Fuel cell a useful complement to battery-electric drives, study says

Fuel cell a useful complement to battery-electric drives, study says

Technology News |
By Christoph Hammerschmidt

Politicians and industry are in broad agreement that the CO2 emissions caused by the transport sector must be significantly reduced. To achieve this goal, however, the public and political debate is largely focused on the battery-electric drive, complains Matthias Kratzsch, Chairman of IAV’s Board of Management. At the highly respected Vienna Motor Symposium, the engineering company therefore presented a study showing that it would make perfect sense to include hydrogen fuel cell drive more strongly in the development of environmentally friendly mobility. This applies above all to heavier vehicles.

For the study, experts from IAV examined the CO2 footprint of three vehicle classes. These were a medium-heavy SUV, a light commercial vehicle and a heavy commercial vehicle. For each vehicle class, the study authors examined the CO2 equivalents that would be produced by using a purely battery-electric drive, a fuel cell and a hydrogen combustion engine. The calculations were made according to a tank-to-wheel, well-to-wheel and life cycle assessment (LCA). For the latter, the complete cycle of a vehicle was analysed from raw material extraction through the logistics chain, production, assembly and use to recycling.

For their work, the authors used GaBi, the leading LCA software in the automotive sector, and applied data from the German Federal Environment Agency (UBA), for example for the predicted CO2 intensity of the German electricity mix in 2030, taking into account the progressive trend in the German automotive industry towards CO2-neutral production as well as increasing production of battery systems.

With all three drive variants examined, the CO2 footprint in the transport sector could be significantly reduced in 2030 under consistent LCA consideration, explains study author and IAV department head Marc Sens. According to the results, a vehicle with a fuel cell drive is, depending on the vehicle class examined, similarly climate-friendly to a purely battery-electric vehicle in the respective weight class.

The study also examined the suitability of a drive concept in which hydrogen is used directly as a fuel in modified conventional combustion engines. This involves burning hydrogen instead of conventional petrol – a principle that is practically no longer relevant today. BMW had experimented with this drive a good ten years ago, but discontinued these trials as not achieving their goals. The IAV study showed, however, that direct hydrogen combustion could be positively assessed from the point of view of CO2 reduction. As advantages of the hydrogen combustion engine, the study names high robustness and rapid transferability to series production. Due to its low efficiency, however, this technology does not come close to the fuel cell drive – which, for its part, is also criticised for its significantly poorer overall efficiency compared to the battery-electric principle.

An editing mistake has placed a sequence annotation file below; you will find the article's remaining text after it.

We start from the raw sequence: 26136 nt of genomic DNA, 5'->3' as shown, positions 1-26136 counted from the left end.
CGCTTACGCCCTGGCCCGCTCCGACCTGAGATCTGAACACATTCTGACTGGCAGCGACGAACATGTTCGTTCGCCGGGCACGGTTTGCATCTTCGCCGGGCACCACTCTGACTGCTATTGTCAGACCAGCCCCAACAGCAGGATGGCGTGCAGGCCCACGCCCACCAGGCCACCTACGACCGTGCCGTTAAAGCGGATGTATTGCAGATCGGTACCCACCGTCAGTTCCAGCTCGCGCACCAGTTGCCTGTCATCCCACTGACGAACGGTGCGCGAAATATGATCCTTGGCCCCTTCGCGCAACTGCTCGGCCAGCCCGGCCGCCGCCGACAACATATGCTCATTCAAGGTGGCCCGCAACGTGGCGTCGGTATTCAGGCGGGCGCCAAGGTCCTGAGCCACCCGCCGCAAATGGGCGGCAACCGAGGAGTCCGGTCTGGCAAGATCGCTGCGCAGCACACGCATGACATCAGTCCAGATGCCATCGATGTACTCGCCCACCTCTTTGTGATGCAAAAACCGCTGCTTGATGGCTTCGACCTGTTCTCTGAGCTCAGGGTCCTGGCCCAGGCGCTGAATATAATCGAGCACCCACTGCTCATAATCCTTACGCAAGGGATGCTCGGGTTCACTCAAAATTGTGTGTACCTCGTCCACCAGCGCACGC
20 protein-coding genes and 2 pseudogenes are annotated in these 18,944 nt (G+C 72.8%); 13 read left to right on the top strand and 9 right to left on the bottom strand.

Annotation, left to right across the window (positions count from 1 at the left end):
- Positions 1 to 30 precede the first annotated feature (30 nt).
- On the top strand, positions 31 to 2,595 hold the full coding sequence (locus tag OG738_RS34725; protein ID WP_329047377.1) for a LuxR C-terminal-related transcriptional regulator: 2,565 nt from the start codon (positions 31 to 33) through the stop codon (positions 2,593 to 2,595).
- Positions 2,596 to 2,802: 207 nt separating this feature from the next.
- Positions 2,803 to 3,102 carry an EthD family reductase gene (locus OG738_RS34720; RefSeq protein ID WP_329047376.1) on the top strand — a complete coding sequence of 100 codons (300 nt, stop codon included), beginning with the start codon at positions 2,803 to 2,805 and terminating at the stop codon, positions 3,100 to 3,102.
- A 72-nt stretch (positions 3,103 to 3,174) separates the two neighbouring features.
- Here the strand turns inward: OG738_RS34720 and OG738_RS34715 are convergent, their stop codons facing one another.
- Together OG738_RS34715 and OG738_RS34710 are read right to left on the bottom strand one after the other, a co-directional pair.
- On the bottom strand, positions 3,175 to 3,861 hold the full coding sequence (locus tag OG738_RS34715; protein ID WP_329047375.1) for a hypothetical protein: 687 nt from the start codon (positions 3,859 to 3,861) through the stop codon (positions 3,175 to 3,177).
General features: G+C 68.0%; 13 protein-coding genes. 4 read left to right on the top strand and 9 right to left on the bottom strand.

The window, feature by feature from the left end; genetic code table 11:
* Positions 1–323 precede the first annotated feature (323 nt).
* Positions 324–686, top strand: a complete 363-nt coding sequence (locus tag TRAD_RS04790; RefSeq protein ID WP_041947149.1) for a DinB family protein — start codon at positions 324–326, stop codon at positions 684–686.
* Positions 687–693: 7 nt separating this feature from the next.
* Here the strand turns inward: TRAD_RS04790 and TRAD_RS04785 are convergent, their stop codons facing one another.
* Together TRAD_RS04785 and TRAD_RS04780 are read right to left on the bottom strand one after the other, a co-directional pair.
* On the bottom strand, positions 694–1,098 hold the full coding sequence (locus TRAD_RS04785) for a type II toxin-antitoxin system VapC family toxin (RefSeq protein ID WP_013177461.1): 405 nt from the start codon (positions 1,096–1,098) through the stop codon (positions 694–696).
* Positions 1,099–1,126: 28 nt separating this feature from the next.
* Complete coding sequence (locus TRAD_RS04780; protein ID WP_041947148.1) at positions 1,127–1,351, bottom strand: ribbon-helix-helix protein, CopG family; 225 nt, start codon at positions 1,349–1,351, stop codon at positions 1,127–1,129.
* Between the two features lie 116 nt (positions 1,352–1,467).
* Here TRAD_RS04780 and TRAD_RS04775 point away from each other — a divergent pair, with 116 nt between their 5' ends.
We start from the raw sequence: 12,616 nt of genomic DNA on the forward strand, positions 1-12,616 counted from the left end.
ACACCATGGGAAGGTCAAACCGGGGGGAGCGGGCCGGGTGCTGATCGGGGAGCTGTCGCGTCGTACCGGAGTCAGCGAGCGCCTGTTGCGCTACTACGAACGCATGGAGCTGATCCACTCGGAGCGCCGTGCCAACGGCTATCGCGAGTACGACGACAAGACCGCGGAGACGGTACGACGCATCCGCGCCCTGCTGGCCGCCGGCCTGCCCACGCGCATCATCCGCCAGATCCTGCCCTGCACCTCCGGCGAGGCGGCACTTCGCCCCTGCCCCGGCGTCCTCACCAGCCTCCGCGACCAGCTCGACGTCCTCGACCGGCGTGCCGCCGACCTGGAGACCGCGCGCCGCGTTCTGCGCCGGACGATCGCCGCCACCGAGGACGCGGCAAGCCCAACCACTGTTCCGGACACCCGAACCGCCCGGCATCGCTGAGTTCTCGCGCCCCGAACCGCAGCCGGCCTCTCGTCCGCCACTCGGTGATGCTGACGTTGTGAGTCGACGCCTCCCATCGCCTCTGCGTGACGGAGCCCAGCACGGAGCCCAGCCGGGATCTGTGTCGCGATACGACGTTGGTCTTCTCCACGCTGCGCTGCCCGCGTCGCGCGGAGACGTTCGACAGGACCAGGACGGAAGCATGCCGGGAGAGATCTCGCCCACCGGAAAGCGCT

The potential of the drive technologies examined becomes particularly clear when they are considered in the context of current CO2 legislation. According to this legislation, new passenger cars registered in the EU may not currently exceed an average target of 95 g CO2/km. The EU’s calculation method is based on the tank-to-wheel perspective and thus excludes major CO2 sources such as raw material extraction, production and recycling. The study now available shows that using purely battery-electric as well as hydrogen-based drives and production and recycling processes that are as CO2-neutral as possible in the passenger car sector, a value of just over 70 g CO2/km could even be achieved over the entire life cycle.

“Even in vehicle classes such as light commercial vehicles, significant CO2 savings potentials are possible by 2030 under LCA considerations. According to our calculations, the fuel cell (132 or 117 g CO2/km) is even slightly superior to the battery-electric drive (139 g CO2/km) due to the battery size required for the target range of 500 km,” says Sens.

From an LCA point of view, there is also significant CO2 savings potential for heavy commercial vehicles with all drive variants. Regardless of the higher production costs and a necessarily more potent charging infrastructure, the battery-electric drive in the heavy-duty sector plays out its potential particularly well over the entire life cycle. Due to the long mileage of trucks, the CO2-intensive raw material extraction for battery systems is far less significant here than in other vehicle classes, which is why the CO2 footprint of the battery-electric drive in the route-specific LCA consideration falls to 126 g CO2/km in the best case.

Study leader Sens: “Our results show the great CO2 savings potential of hydrogen and battery-electric drive systems in an honest life cycle assessment. However, it is also clear that a significant CO2 reduction in the transport sector can only be achieved with the rapid expansion of renewable energy production, both for the cleanest possible electricity and hydrogen production and for consistent use in all phases of the vehicle’s life cycle.”

 Related articles:

Lightweight fuel cell vehicle enables green mobility

Racing formula to bring hydrogen-powered vehicles to the racetracks

Bosch expands fuel cell activities in China

Stellantis introduces fuel cell drive for light trucks

Autonomous cargo bike to ease “last mile” in logistics

MAN rolls out zero emission roadmap

Toyota sends fuel cell trucks into practical test

Bosch resolutely advocates hydrogen drive


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